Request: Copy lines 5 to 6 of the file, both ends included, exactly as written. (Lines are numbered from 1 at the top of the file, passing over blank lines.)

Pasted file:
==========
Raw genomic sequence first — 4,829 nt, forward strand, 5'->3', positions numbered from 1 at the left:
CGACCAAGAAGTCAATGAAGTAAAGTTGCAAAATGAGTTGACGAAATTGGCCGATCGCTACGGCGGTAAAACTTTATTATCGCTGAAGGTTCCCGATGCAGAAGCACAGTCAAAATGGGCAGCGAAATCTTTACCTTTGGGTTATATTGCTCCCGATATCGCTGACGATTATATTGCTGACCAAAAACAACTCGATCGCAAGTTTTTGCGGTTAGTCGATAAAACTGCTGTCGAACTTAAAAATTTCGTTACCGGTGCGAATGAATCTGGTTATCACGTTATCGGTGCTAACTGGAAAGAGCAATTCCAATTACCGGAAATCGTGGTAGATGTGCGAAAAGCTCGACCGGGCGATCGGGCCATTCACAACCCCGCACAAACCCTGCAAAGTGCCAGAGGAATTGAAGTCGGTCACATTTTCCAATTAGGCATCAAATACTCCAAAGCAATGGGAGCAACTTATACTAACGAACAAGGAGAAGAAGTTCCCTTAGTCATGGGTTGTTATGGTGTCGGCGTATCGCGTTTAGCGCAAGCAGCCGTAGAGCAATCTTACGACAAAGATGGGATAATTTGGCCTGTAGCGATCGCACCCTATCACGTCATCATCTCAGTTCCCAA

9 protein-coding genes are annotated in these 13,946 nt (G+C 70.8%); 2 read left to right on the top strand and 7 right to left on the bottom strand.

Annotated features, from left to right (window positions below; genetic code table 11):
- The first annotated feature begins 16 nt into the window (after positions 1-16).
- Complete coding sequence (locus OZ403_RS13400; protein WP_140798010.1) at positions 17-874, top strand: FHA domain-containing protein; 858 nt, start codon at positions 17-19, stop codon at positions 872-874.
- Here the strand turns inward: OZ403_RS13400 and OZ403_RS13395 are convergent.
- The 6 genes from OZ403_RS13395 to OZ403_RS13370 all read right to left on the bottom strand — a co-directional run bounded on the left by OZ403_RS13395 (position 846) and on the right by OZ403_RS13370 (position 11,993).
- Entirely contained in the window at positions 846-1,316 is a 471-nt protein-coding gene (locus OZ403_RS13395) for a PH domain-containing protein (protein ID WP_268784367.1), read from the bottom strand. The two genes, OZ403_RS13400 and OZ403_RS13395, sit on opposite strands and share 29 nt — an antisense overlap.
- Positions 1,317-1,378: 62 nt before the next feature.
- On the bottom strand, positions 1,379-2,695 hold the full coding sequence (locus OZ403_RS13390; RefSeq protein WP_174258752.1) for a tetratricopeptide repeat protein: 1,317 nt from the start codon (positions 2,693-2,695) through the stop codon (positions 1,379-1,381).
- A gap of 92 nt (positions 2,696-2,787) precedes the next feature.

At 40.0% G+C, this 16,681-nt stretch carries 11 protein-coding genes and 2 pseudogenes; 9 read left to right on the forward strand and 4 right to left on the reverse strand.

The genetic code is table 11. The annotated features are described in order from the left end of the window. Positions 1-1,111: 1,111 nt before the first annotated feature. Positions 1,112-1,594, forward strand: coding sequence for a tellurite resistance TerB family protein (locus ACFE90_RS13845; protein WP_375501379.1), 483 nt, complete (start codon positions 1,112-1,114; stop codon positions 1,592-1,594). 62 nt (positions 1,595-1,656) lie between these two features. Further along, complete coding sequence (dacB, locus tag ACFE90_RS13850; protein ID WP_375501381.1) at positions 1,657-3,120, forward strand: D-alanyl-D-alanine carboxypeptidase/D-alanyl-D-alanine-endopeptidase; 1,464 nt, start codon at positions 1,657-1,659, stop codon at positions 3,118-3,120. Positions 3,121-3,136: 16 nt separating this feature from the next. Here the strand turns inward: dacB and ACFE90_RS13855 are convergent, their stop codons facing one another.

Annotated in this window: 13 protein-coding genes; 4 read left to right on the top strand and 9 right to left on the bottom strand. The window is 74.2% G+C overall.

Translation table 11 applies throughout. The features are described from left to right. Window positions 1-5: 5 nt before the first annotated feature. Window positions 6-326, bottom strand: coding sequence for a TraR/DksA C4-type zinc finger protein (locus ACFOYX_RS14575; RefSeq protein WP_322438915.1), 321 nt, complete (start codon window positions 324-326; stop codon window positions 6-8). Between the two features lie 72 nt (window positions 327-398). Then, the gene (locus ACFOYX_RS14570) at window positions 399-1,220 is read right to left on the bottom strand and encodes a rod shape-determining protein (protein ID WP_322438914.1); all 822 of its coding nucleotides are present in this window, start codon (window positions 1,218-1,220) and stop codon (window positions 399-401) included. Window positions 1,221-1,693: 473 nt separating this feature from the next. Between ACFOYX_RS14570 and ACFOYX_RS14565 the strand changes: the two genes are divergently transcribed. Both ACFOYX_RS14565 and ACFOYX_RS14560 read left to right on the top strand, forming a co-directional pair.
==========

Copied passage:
- The first annotated feature begins 16 nt into the window (after positions 1-16).
- Complete coding sequence (locus OZ403_RS13400; protein WP_140798010.1) at positions 17-874, top strand: FHA domain-containing protein; 858 nt, start codon at positions 17-19, stop codon at positions 872-874.